# Curve Fitting

Sphinx offer multiple kinds of curve fitting. This page provides a brief overview of the different types of curve fitting available in Sphinx and explain how results are calculated.

The result of each curve fit will result in a new data table in the analysis that provides the fit parameters.

# Log(inhibitor) vs. response

This curve describes how the response to an inhibitor varies as the logarithm of the inhibitor concentration increases. It is commonly used to assess the potency of inhibitors, with the midpoint of the curve ($value_{50}$) indicating the concentration needed to achieve half-maximal inhibition. This curve is particularly useful when analyzing the efficacy of competitive inhibitors.

$e_{min} + \frac{(e_{max} - e_{min})}{(1 + 10^{(x - \log_{10}(value_{50}))})}$# Log(agonist) vs. response

This curve shows the response to an agonist as a function of the logarithm of the agonist concentration. It is frequently used to determine the potency of agonists, where the $value_{50}$ indicates the concentration required for half-maximal activation. This type of curve is essential in pharmacology for assessing receptor activation by various agonists.

$e_{min} + \frac{(e_{max} - e_{min})}{(1 + 10^{(\log{10}(value_{50}) - x)})}$# Log(agonist) or log(inhibitor) vs. response — Variable slope

This curve type accounts for variations in slope, allowing for more flexibility in modeling different biological systems. The variable slope parameter can describe situations where the steepness of the response varies, which is important for analyzing complex interactions in dose-response studies. This model should be used when the standard Hill slope (e.g. $slope = 1$ or $slope = -1$) does not adequately describe the data.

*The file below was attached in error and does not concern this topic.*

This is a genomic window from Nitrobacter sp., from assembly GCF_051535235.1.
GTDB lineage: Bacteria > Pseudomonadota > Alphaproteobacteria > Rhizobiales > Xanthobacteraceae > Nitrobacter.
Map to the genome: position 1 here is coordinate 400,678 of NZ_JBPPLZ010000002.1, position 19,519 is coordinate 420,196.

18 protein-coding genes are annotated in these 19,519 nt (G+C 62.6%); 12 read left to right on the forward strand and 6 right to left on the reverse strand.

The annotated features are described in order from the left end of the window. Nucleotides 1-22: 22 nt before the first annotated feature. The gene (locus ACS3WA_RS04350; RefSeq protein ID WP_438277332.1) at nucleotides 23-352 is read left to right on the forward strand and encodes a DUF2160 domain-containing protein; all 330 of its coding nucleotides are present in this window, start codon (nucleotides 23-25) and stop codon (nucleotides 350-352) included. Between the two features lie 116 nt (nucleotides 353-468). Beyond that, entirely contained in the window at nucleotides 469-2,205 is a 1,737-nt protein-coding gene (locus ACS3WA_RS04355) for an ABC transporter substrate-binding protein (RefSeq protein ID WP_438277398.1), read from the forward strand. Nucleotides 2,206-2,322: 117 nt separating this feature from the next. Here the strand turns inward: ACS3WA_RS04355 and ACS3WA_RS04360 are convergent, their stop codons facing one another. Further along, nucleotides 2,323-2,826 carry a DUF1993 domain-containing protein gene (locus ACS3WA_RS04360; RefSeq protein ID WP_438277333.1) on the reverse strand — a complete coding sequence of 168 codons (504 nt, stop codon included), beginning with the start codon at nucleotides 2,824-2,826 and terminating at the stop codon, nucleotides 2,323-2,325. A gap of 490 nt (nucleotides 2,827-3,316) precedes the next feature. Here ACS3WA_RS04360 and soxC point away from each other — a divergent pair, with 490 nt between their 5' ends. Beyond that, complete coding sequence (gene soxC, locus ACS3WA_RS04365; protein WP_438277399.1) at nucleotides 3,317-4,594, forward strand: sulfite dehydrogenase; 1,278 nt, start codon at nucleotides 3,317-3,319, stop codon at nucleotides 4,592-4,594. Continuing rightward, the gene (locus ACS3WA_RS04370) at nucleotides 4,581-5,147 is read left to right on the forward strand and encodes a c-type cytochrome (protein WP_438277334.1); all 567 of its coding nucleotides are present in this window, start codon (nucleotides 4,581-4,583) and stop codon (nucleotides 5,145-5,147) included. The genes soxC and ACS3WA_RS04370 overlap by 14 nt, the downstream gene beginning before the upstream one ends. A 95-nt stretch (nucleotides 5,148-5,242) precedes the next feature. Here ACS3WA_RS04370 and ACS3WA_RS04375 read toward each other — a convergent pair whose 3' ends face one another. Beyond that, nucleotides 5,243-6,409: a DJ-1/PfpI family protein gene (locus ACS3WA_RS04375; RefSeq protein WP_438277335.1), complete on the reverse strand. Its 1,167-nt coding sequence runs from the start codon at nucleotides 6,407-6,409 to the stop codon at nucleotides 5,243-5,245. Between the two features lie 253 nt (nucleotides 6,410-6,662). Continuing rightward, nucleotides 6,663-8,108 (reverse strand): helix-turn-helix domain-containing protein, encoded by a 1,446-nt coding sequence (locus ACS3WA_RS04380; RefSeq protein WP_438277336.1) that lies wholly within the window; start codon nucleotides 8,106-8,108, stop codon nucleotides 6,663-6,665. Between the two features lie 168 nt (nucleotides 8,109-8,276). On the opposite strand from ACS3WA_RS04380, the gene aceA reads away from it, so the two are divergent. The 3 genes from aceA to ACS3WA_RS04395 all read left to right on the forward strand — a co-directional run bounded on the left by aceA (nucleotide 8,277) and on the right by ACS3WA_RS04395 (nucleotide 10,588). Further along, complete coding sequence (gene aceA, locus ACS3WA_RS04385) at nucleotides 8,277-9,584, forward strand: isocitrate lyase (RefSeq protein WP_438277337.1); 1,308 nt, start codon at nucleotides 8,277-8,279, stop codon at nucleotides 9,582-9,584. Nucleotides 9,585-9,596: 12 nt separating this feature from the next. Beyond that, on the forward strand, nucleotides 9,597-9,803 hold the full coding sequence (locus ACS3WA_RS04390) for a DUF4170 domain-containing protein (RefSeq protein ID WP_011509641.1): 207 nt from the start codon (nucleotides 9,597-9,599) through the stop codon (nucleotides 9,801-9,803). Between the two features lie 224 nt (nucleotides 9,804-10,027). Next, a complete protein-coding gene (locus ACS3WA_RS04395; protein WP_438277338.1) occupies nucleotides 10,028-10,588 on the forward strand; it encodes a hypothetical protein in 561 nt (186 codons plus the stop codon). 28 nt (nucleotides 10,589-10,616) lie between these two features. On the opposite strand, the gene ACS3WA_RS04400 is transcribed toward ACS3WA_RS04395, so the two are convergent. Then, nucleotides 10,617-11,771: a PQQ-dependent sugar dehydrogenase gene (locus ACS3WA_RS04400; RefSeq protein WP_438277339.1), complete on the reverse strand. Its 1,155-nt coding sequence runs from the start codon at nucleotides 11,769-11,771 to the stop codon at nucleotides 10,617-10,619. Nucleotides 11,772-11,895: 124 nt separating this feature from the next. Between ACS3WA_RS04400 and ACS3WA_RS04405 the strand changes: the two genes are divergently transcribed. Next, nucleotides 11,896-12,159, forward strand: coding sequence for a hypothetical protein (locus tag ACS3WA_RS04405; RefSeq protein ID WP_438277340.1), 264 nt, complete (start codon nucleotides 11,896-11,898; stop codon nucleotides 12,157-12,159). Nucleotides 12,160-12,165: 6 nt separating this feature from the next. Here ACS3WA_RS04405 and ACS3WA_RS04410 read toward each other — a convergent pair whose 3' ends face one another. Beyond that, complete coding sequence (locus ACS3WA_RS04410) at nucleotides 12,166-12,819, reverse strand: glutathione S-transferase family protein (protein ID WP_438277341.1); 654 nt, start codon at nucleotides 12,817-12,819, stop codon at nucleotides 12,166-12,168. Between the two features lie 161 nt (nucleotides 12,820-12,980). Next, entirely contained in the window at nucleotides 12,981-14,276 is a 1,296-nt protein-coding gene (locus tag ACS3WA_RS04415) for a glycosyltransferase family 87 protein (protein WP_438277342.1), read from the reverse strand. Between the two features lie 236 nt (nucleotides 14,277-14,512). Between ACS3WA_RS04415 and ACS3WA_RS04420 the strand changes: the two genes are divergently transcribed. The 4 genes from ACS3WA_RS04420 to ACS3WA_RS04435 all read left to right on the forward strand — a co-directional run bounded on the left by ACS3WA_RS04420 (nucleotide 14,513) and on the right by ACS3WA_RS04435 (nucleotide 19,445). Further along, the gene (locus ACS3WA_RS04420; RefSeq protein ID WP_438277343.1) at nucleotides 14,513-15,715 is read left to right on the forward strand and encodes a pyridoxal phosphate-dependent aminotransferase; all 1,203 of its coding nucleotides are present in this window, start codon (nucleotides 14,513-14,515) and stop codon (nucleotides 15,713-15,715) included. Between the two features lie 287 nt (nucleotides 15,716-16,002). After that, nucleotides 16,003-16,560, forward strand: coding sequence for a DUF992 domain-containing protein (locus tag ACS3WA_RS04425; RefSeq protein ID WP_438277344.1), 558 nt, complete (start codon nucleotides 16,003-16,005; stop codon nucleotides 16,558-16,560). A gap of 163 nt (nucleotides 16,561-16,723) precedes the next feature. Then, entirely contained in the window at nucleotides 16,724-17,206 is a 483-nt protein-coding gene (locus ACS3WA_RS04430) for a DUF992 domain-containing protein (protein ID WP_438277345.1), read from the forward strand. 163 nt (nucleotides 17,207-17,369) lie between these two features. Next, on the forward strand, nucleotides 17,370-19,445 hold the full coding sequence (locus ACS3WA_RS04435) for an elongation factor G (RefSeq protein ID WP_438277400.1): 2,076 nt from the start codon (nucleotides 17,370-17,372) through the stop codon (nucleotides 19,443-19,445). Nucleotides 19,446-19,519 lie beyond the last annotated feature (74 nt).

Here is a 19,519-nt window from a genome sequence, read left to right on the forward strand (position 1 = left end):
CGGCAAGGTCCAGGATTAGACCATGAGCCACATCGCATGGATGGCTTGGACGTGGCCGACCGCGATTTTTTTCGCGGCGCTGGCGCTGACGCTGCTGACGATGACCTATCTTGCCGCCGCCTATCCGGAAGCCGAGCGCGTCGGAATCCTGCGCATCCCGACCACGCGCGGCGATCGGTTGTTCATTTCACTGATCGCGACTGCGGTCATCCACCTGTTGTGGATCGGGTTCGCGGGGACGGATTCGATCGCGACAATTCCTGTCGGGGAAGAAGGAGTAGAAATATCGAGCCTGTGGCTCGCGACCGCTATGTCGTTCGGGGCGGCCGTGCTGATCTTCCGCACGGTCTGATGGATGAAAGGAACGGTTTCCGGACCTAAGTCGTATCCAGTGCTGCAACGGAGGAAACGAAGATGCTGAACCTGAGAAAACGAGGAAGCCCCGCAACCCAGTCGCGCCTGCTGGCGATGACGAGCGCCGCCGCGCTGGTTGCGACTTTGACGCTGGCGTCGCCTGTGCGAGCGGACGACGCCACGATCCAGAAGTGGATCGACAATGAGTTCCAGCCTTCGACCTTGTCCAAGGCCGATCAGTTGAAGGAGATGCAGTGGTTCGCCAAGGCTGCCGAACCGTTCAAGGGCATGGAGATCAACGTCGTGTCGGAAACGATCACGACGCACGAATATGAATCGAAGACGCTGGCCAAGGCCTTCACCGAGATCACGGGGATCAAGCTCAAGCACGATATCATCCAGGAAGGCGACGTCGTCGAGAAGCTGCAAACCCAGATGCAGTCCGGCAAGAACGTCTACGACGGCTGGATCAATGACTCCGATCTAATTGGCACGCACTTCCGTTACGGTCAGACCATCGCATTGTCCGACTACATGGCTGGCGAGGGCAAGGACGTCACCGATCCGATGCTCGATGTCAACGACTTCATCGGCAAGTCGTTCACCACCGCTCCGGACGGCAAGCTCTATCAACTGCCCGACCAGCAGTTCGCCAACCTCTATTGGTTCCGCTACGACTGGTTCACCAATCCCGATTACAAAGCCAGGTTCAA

$e_{min} + \frac{(e_{max} - e_{min})}{(1 + 10^{((\log{10}(value_{50}) - x) \cdot slope)})}$# [Inhibitor] vs. response

This curve illustrates the direct relationship between inhibitor concentration and the response, without using a logarithmic scale. It is particularly useful when the inhibitor’s effect is linear or when working within a narrow concentration range. This model is preferred when dealing with systems where the logarithmic transformation does not enhance interpretability.

$e_{min} + \frac{(e_{max} - e_{min})}{(1 + \frac{x}{value_{50}})}$# [Agonist] vs. response

Similar to the previous curve, this one depicts the direct relationship between agonist concentration and the response. It is typically used when the response to the agonist is proportional to its concentration, and the effect saturates at higher concentrations. This curve is applied in cases where the response mechanism is straightforward and does not require logarithmic transformation.

$e_{min} + \frac{x \cdot (e_{max} - e_{min})}{(value_{50} + x)}$# [Inhibitor] vs. response — Variable slope

This curve introduces a variable slope to better fit data where the inhibitory response does not follow a simple sigmoidal pattern. It is particularly useful for analyzing non-linear inhibitory effects, providing a more nuanced understanding of how inhibitors function across different concentration ranges. This model is essential when the inhibition mechanism is complex or involves multiple binding sites.

$e_{min} + \frac{(e_{max} - e_{min})}{(1 + (\frac{value_{50}}{x})^{slope})}$# [Agonist] vs. response — Variable slope

This model applies a variable slope to the agonist response curve, allowing for more accurate modeling when the response does not follow a standard sigmoidal curve. It is particularly useful in cases where the agonist’s effect changes more steeply or shallowly than expected. This curve type is critical in analyzing systems with variable receptor activation profiles.

$e_{min} + \frac{(x^{slope}) \cdot (e_{max} - e_{min})}{(value_{50}^{slope} + x^{slope})}$